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Put down the panic button, the Phoenix Coyotes’ record shouldn't be a surprise

The sky is not falling.

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Christian Petersen

Given the team's recent play and everyone from the fans and media to the players and coaches expressing concern about the direction of the club and offering different ideas on what needs to be fixed, it's probably a good time to take a look at the possible reasons why the Phoenix Coyotes sit in 9th place in the Western Conference. My colleague, Jaime Eisner, wrote an excellent piece last week detailing the season so far and what areas the team still needs to improve, including making a move or two. I'll touch on some of the issues he brought up in this piece as well.

The Coyotes are a franchise who has had little room for injuries or mistakes, even under Dave Tippett's successful stewardship. While this is mainly due to budget constraints, it is also a result of mistakes made prior to Tippett's and Don Maloney's arrivals in the Valley.

Interviews with players and coaches are frequently littered with comments about how the team must stick to the system because there is little room for error given they aren't the most highly skilled club in the league. In this instance the cliches actually ring true. The team doesn't have elite level skill in droves like the Sharks or the organizational depth of a team like the Kings. Therefore, when they do have key players miss time, the chances for success are greatly diminished. This, more than anything else, has been the source of the Coyotes' problems.

On the whole, the club this season hasn't had a superfluous number of injuries. As a matter of fact, Phoenix's 84 games lost due to injury is actually a fairly low number at this point of the season. The problem is only one of those games was due to a depth forward--the position most clubs can almost always afford an injury at--missing time.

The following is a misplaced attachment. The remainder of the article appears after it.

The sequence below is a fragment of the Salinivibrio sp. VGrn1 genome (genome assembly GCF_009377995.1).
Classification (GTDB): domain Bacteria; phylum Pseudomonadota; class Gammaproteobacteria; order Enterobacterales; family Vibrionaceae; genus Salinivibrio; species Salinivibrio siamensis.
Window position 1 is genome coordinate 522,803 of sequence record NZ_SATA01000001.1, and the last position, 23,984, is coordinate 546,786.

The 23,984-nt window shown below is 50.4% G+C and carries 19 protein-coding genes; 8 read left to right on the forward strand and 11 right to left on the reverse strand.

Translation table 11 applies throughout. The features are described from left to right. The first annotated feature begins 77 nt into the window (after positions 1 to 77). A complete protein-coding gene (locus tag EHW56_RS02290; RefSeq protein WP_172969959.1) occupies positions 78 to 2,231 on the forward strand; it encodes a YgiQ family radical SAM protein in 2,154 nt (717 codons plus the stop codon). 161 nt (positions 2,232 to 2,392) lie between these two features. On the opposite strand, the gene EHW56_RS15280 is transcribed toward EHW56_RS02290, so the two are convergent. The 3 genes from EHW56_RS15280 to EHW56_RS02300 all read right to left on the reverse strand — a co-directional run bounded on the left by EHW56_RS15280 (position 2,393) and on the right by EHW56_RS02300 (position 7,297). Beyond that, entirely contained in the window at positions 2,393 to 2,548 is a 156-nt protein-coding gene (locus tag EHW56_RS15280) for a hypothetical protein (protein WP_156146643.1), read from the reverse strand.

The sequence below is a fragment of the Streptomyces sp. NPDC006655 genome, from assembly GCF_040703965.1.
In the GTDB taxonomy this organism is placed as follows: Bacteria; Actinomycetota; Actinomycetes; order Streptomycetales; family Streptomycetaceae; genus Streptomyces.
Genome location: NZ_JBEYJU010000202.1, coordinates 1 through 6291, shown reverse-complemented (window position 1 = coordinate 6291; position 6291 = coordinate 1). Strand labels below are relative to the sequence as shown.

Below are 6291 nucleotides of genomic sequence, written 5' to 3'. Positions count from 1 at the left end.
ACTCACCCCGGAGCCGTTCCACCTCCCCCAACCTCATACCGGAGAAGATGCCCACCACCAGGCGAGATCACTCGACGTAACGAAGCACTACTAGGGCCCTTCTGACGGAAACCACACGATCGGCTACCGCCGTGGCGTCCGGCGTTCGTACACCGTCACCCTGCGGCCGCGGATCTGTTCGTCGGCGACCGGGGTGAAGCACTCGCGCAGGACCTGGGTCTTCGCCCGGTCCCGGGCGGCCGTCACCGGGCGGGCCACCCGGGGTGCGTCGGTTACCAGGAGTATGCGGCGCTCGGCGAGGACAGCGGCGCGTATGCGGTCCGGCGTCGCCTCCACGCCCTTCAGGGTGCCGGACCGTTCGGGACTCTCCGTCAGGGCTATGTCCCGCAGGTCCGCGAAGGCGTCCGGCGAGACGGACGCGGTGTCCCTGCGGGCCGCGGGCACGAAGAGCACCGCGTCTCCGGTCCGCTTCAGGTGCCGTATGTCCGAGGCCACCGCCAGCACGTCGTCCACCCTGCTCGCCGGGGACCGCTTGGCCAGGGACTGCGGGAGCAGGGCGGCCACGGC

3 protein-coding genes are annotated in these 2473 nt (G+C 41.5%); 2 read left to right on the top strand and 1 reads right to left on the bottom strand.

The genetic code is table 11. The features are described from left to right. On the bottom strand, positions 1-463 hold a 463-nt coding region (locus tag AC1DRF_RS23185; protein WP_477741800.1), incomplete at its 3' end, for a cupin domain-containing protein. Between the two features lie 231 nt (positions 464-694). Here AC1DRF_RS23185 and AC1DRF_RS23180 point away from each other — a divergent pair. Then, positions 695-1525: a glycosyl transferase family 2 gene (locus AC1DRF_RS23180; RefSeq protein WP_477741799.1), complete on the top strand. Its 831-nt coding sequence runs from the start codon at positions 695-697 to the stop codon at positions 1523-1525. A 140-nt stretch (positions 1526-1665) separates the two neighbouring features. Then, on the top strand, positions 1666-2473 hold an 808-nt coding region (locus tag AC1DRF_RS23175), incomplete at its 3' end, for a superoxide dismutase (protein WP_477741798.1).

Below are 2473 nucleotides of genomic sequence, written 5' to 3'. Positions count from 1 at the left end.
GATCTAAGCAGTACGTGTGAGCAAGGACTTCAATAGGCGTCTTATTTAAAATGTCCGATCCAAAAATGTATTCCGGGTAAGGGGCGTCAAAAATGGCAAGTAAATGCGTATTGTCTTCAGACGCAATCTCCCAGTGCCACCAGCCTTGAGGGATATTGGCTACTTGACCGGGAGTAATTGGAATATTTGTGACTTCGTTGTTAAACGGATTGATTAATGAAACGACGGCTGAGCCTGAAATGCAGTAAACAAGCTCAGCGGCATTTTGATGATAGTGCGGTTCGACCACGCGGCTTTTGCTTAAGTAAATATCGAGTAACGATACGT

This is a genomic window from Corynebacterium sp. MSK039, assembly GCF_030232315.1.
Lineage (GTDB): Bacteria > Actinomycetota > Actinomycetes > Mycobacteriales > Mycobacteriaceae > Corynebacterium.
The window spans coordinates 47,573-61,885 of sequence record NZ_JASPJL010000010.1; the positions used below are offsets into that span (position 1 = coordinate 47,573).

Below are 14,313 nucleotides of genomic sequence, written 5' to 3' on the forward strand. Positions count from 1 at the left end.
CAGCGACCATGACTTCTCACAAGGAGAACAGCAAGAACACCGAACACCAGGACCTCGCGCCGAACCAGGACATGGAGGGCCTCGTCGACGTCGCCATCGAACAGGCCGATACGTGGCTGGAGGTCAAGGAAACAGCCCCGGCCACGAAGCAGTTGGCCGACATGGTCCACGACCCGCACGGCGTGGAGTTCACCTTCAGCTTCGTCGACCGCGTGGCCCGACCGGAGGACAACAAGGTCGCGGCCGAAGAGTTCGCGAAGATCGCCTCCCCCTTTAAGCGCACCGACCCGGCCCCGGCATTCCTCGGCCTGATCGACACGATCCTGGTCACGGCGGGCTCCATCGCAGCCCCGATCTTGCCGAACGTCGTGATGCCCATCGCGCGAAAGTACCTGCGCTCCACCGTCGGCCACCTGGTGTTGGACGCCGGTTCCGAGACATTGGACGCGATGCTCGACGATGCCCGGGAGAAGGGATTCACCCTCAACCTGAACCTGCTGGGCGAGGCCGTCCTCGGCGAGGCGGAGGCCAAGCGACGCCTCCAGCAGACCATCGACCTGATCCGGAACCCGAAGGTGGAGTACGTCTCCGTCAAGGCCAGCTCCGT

Players missing the other 83 games are among those the club expects to play significant special teams minutes and play against the opposition's top lines at even strength. Almost all of the club's man games lost this season have come from (1) their top six defensemen (Oliver Ekman-Larsson, Zbynek Michalek, Derek Morris, David Schlemko,and Rostislav Klesla), (2) their captain, Shane Doan, who at the time he left the lineup was the team's leading goal scorer and (3) third line winger, Lauri Korpikoski, who has slotted into a second line role alongside Martin Hanzal. Hanzal himself was out one game due to injury and two games due to suspension earlier in the season as well. Center Jeff Halpern who has seen plenty of time on the Yotes PK missed five games due to injury not long after he joined the squad. In addition to games lost due to injury, Morris missed another five games due to his father passing away.

Injuries to players, who not only play heavy even strength minutes but also heavy special teams time, have a ripple effect up and down the lineup. Lines and defensive pairings have been juggled constantly due to players coming in and out of the lineup. This results in players taking minutes for which they aren't accustomed or playing opponents they don't normally play.

Perhaps the clearest example of these mismatches is seen on the Phoenix penalty kill. All the players listed earlier, besides Doan, play PK minutes. Ekman-Larsson and Michalek play more PK minutes than anyone else and Klesla and Morris normally play the remainder of the PK blueline minutes. After those four, Schlemko is usually next in terms of minutes played on the PK by a defenseman. Is it any wonder why the Coyotes have surrendered 34 power play goals this season? Obviously, cutting down on the number of power play chances would help, as would finding a long term replacement for Boyd Gordon. But the team's best penalty killing defenders not even being on the ice makes the other two issues almost moot.